They were not called the ‘trade winds’ for nothing. Zanzibar was a trading nation, perfectly positioned and blessed with the richness of its spices and the produce of the African hinterland. In the 1800s when Zanzibar was the centre of a maritime commercial empire, the cargo used to be gold, gum copal, ivory and slaves. In my days it was spices, predominantly cloves, mangrove poles, Persian carpets, dates and dried fish that plied its way to and from Arabia. In the narrow streets of Zanzibar’s Stonetown could be found a cornucopia of riches. Small open fronted shops or dukas were filled with wares from east and west. The shopkeeper sat cross legged at the shop front on the elevated concrete ledge talking to his neighbours. On the main street were the gold and silver merchants with worked semi-precious stones from Ceylon and India.
My father wanted to buy some Persian carpets directly from a dhow captain so he put out the word and a little while after the dhow fleet arrived from the Gulf my mother and he went on board to look at the cargo of Persian carpets. Carpets were not discussed until much strong sweet coffee or kahawa was imbibed and general pleasantries had been exhausted. ‘The red dust of the desert was still in the carpets’, my father said, ‘each one that they brought up from the hold seemed more beautiful than the one before. It was impossible to choose!’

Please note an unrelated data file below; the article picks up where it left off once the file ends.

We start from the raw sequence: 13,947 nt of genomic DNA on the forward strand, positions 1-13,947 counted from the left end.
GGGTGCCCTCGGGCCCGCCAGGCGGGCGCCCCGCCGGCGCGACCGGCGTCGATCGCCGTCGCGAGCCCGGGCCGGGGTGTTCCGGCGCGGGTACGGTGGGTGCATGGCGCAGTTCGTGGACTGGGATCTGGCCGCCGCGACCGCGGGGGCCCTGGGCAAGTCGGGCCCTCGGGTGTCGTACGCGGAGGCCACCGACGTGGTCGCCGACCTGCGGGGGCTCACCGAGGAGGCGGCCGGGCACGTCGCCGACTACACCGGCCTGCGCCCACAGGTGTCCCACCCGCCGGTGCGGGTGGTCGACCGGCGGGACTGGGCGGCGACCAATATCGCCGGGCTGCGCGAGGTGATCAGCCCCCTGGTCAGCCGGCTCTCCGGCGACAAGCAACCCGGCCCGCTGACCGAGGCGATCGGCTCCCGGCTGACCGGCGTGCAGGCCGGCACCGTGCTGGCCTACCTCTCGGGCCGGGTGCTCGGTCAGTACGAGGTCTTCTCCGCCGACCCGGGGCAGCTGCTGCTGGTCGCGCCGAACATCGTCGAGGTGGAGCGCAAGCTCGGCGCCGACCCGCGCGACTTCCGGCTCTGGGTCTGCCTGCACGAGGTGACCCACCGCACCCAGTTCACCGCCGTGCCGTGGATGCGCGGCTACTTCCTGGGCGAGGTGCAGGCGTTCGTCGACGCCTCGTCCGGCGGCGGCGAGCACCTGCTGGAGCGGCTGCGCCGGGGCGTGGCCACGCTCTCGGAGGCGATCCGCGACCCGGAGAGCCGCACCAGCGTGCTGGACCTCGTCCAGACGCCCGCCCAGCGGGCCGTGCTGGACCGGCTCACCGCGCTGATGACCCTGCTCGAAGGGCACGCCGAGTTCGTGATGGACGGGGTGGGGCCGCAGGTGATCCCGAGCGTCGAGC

The dhow fleet were part and parcel of what Zanzibar was in its hey day, when the Omani Sultans ruled and controlled the east African shores. When Sultan Said bin Sultan of Oman and Muscat had moved his capital to Zanzibar in 1840, he travelled with his fleet of dhows to take possession. His family would rule Zanzibar till 1963 and the revolution that ousted the newly independent Zanzibar. Sultan Jamshid escaped by sea in a steamship while many other Arab Zanzibaris did not. The story goes that some other Arab people were forced to embark on overloaded and under provisioned dhows and sent to sea. The revolutionaries wanted them to go back to Arabia. Some of those dhows did not survive the trip.
Recently someone told me of a story he had heard while travelling down the East African coast 50 years ago. The first mate of a large cargo boat woke the captain early one morning and asked him to get to the bridge urgently. ‘Look,’ he said, ‘look at our bow!’ There over the bow was draped a huge sail. Both realised what it was: the tremendous triangular sail of a dhow. ‘Get if off,’ the captain replied,’ throw it away’. The cargo boat had ploughed down a dhow in the night. They did not turn around to see if they could find any survivors clinging to bits of wooden hull. It was just one more hazard of the open sea.
Some dhows have been converted to motor and still trade along East Africa. Still trading and still involved in smuggling. But the ancient stories of the dhow captains’ bravery are mostly lost to us. The great dhow fleet under sail travels no more. The beauty of the lateen sails on the horizon is now a mirage from history.